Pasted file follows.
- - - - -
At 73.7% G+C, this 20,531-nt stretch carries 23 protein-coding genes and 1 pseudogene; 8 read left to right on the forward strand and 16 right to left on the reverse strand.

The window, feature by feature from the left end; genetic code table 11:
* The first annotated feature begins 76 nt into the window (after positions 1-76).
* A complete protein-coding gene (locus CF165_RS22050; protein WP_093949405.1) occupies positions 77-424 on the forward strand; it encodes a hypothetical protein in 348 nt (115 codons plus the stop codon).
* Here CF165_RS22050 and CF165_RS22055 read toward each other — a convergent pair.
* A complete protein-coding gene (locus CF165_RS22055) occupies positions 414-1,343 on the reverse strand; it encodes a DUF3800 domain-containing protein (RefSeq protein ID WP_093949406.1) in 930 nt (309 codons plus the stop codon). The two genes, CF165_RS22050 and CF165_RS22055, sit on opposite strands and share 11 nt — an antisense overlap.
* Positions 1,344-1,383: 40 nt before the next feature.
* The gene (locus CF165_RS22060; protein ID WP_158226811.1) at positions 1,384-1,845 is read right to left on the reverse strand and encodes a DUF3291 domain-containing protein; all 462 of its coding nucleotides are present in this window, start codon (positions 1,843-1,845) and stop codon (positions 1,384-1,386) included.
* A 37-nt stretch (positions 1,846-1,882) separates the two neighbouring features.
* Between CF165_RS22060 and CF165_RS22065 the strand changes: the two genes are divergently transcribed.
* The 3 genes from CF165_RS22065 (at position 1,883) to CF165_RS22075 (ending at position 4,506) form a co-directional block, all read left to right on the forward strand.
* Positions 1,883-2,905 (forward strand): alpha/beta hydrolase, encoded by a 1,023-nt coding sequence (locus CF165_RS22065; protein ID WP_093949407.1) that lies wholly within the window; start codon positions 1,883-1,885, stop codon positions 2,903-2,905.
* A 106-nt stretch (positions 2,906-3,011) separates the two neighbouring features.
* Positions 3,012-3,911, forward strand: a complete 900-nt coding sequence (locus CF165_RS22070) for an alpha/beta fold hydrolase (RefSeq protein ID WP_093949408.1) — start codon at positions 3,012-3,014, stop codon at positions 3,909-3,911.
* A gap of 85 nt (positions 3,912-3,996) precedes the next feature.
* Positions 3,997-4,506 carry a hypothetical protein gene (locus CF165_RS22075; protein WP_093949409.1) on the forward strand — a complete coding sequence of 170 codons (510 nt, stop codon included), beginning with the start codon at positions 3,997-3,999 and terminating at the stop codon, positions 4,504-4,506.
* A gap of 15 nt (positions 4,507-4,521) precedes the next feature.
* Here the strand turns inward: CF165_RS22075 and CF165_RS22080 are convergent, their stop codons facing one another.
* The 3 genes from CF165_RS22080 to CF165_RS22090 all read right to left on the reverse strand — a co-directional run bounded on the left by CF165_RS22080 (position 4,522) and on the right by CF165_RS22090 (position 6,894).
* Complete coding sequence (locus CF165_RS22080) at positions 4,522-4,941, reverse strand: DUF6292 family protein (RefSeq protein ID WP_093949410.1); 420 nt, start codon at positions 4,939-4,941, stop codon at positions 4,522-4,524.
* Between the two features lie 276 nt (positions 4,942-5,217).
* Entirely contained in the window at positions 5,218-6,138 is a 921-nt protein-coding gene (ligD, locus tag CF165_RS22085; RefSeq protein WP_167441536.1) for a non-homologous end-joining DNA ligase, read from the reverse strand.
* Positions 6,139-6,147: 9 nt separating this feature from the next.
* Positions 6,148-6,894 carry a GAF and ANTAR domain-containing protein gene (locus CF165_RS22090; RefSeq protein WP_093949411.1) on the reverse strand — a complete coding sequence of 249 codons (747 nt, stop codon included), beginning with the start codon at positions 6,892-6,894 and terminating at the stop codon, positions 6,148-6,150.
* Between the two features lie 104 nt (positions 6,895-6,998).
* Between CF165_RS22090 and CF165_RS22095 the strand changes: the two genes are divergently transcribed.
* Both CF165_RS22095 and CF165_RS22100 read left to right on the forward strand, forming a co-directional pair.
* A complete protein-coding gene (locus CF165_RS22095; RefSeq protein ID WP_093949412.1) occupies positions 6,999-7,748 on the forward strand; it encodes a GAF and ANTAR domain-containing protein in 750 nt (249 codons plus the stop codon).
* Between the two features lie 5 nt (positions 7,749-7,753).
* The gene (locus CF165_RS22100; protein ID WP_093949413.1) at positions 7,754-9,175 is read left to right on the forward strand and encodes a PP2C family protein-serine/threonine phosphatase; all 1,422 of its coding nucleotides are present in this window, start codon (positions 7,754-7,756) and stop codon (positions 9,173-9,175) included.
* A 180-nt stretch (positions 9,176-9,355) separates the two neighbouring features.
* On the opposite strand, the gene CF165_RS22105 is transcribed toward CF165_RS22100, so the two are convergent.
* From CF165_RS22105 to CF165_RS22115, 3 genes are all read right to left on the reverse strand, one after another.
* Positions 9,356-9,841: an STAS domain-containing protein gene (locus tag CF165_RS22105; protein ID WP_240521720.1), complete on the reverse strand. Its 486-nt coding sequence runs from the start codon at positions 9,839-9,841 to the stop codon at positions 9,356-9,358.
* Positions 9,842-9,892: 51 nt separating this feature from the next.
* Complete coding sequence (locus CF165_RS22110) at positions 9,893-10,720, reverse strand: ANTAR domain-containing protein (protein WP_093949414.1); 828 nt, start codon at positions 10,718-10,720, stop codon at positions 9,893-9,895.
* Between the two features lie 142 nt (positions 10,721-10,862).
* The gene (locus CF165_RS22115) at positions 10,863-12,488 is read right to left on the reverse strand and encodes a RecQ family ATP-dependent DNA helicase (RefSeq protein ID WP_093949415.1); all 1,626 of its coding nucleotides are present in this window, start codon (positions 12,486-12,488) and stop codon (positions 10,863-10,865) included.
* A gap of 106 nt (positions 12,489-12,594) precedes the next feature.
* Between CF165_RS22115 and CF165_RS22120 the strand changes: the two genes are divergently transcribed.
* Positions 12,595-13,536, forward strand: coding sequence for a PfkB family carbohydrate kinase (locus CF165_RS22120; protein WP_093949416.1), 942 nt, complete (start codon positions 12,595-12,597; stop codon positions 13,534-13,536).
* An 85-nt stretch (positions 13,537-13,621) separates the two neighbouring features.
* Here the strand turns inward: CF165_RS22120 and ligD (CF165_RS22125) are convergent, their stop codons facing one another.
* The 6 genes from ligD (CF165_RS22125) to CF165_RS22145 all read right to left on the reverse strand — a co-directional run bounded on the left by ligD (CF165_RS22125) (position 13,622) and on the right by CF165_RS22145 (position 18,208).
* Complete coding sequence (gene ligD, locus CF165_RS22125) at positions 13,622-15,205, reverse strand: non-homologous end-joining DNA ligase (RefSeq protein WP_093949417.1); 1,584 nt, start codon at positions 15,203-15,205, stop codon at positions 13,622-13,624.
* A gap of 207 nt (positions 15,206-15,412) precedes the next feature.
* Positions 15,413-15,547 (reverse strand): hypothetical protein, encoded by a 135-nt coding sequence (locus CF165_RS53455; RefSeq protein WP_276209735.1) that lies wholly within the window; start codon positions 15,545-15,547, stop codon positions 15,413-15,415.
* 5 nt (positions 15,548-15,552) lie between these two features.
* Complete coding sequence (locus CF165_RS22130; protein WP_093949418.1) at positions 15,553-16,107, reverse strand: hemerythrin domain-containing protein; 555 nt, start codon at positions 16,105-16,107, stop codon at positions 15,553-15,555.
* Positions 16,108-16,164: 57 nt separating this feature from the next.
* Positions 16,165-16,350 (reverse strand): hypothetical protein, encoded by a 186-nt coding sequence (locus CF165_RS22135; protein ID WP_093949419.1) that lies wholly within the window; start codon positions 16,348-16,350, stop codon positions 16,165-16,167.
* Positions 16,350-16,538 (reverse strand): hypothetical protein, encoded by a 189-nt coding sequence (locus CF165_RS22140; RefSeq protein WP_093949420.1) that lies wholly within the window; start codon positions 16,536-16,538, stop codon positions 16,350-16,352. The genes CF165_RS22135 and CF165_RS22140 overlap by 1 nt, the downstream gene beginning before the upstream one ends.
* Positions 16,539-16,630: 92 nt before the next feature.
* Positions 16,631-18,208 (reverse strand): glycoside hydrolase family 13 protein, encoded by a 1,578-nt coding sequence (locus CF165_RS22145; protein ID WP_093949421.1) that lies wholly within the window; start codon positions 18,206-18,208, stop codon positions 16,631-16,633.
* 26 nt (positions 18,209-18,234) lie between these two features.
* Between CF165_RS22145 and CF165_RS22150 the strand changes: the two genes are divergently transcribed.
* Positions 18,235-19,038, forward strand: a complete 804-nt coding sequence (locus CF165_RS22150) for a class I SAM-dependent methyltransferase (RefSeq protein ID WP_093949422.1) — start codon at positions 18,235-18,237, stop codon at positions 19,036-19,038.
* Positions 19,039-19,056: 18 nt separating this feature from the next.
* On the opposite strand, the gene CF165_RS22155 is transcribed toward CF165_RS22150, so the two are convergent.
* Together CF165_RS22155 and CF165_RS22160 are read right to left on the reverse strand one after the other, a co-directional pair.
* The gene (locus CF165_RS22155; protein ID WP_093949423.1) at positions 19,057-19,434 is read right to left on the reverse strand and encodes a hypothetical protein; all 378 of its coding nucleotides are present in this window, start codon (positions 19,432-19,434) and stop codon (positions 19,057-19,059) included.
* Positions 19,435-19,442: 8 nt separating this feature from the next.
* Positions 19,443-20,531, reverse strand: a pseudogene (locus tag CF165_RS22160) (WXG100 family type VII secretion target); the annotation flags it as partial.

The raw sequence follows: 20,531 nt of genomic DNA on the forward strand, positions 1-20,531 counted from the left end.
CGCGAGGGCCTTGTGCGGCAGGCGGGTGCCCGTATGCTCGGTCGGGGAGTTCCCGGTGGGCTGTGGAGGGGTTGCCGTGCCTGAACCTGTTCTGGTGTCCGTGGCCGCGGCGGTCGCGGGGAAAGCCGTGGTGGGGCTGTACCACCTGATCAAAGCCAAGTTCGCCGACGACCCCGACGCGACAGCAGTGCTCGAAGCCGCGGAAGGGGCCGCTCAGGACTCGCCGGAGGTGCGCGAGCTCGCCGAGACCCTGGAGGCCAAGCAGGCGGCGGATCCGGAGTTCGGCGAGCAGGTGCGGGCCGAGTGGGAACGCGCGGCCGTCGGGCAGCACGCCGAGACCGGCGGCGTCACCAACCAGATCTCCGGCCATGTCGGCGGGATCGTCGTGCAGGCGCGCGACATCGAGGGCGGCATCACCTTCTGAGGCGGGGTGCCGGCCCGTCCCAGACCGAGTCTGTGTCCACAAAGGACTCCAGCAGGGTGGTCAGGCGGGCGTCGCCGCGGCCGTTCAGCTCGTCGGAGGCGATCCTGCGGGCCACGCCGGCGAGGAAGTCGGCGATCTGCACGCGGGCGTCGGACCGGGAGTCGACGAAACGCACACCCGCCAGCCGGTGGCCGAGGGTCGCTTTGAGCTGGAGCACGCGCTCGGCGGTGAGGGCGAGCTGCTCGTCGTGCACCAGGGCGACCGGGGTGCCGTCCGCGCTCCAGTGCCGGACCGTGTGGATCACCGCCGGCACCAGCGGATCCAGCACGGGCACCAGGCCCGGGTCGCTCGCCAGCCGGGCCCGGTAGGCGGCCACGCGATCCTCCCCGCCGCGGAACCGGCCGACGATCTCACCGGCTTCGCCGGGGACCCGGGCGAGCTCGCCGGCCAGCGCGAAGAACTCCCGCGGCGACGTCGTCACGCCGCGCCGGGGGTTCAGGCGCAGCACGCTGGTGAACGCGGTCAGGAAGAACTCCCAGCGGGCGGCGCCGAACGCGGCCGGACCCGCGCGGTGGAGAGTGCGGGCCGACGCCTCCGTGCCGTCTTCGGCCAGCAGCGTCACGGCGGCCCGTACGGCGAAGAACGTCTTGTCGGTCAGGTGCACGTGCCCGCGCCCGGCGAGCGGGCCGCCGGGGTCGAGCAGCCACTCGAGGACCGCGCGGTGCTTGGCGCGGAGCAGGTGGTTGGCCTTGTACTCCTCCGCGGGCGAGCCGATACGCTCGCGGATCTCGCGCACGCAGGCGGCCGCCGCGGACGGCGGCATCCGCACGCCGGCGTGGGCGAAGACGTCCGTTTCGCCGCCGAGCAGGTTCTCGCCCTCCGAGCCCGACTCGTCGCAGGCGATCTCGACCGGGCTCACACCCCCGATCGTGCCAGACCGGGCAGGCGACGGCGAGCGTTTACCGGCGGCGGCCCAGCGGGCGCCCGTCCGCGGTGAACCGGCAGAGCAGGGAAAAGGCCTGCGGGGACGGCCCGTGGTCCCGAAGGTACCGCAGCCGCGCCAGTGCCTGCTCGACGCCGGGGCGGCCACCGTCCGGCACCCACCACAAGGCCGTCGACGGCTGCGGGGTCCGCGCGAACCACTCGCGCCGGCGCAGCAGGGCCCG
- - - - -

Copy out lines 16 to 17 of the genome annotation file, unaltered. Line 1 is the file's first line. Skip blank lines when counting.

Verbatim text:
* Positions 3,997-4,506 carry a hypothetical protein gene (locus CF165_RS22075; protein WP_093949409.1) on the forward strand — a complete coding sequence of 170 codons (510 nt, stop codon included), beginning with the start codon at positions 3,997-3,999 and terminating at the stop codon, positions 4,504-4,506.
* A gap of 15 nt (positions 4,507-4,521) precedes the next feature.